U.S. Markets closed

5 Lesser-Known Facts About Renting a Car

Robert Berger
While the sedan version of the subcompact Versa was recently redesigned, the stubby tall-roofed hatchback version won’t get a makeover until next year, and so it trundles on in its current rental-car-quality rendition. It received the triple crown of below-average marks for initial quality, design/performance and reliability from J.D. Power, was cited for having among the highest injury-claim frequencies from the Highway Loss Data Institute (HLDI) and received only three out of five stars in frontal-crash and two stars in side-impact crash protection from the National Highway Traffic safety Administration (NHTSA).

I was recently in the process of renting a car for my mother to take a one-way trip from Washington, D.C. to Ohio. An economy-sized car costs a reasonable $40 a day, but then I found out the car rental company charged a $160 fee for driving the vehicle only one way. I was stunned.

If you're curious about other lesser-known terms for the next time you go to rent a car, take a look at these five:

1. There may be more fees when renting at an airport. The Federal Trade Commission notes that rental rates can be substantially higher if you pick up the car at the airport. Airport concession recovery charges and other fees can add 10 percent or more to the total cost of a car rental. This applies any time you rent from the company's airport office - or one nearby that offers a shuttle to the airport.

2. Returning the car early could cost you. You'd think returning a rental car early would mean you'd pay less, right? If you're getting a special weekly rate, returning the vehicle early may be extra costly, as some rental companies will cancel your discounted rate. Other companies will prorate fees for the days you didn't use, so you'll pay a little less - but then some tack on a $10 to $15 early return fee to your bill. Therefore, make sure you understand what the company's early return policy is before dropping off the car.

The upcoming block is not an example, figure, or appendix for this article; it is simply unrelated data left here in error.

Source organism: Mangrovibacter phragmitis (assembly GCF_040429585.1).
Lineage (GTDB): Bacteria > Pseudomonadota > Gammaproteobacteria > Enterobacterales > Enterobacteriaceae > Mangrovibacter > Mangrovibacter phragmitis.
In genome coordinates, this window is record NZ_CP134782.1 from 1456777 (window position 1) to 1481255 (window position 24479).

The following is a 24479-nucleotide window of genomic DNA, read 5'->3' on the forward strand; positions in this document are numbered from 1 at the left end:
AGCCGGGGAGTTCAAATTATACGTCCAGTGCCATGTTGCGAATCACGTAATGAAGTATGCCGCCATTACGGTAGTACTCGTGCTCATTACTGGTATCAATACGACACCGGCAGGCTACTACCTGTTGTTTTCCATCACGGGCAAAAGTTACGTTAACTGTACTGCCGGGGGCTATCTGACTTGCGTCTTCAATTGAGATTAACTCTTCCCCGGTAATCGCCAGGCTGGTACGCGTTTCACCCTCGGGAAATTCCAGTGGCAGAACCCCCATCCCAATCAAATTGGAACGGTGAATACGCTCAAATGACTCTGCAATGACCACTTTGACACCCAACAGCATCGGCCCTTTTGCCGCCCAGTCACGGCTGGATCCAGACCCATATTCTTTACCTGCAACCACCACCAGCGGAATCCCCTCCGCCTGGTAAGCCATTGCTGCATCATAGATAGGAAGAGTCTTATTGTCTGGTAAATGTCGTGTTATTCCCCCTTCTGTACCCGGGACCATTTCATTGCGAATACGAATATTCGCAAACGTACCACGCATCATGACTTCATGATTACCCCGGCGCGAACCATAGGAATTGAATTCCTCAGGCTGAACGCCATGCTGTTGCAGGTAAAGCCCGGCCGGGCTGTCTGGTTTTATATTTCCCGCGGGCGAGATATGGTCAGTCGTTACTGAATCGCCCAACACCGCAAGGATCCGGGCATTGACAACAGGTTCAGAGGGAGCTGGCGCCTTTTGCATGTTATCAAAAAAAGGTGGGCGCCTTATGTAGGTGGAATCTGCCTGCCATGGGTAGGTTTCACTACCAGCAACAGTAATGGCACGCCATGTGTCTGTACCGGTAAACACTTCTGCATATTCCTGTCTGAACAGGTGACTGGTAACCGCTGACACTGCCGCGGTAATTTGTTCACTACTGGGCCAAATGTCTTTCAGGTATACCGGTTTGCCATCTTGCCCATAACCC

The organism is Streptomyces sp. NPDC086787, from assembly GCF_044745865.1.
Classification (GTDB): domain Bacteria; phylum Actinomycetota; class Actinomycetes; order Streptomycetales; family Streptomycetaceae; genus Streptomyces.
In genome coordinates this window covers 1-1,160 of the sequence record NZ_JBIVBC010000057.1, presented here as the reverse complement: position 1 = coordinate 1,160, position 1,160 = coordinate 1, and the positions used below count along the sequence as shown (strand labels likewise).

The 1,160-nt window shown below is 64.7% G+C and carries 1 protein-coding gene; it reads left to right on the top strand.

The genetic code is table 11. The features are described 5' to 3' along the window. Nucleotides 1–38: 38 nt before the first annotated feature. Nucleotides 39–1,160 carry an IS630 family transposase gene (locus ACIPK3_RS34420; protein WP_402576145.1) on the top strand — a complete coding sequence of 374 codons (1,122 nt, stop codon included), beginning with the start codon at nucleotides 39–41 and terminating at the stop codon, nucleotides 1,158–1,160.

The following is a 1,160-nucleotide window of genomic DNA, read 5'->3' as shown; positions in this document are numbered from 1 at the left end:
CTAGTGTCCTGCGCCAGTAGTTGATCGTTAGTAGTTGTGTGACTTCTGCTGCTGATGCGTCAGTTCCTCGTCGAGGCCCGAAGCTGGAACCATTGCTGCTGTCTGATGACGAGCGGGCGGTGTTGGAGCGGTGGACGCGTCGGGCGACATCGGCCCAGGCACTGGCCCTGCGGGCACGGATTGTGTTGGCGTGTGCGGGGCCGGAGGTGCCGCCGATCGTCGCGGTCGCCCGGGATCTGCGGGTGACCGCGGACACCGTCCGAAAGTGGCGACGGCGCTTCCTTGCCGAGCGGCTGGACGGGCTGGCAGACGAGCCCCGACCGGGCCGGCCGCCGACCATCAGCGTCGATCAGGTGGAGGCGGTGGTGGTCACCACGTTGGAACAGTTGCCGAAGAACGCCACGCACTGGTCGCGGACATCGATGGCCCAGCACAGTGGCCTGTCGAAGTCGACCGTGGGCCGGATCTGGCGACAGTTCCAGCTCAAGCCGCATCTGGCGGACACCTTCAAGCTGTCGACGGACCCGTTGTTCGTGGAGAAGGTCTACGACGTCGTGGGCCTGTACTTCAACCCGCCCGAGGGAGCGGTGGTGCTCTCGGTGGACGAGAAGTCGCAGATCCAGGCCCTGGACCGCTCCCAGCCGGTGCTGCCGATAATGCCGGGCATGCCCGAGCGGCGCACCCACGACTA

3. Adding a second driver could cost more. Renting a car that both you and your spouse plan to drive could alter what rate the rental company offers you. A number of companies add a fee for a second driver, as well as charge extra for adding the second driver to the insurance waiver.

If you're planning to split the driving, shop around. Many large rental companies won't charge a second driver fee if the person is your spouse or partner.

4. The company will likely put a hold on your credit or debit card. While most major car rental companies require a credit card to get the rental process started, you may also be able to use your debit card to rent a car. Either way, there's a good chance you'll face an authorization hold on your card.

A hold means the company reserves on average anywhere from $300 to $500 through your bank account or credit limit. Once you return the car, the unused portion of the funds are returned to your account or will be made available in your credit limit once again. However, when using a debit card, the funds may not be back in your bank account for up to two weeks after they've released from the hold.

5. Small companies may offer big benefits. Renting a car from a large company may be more convenient, especially if you need to make reservations online ahead of time. Yet that doesn't mean it's necessarily the best option, since small, local car rental companies frequently offer lower rates.

Rob Berger is the founder of the popular personal finance blog, the Dough Roller.

More From US News & World Report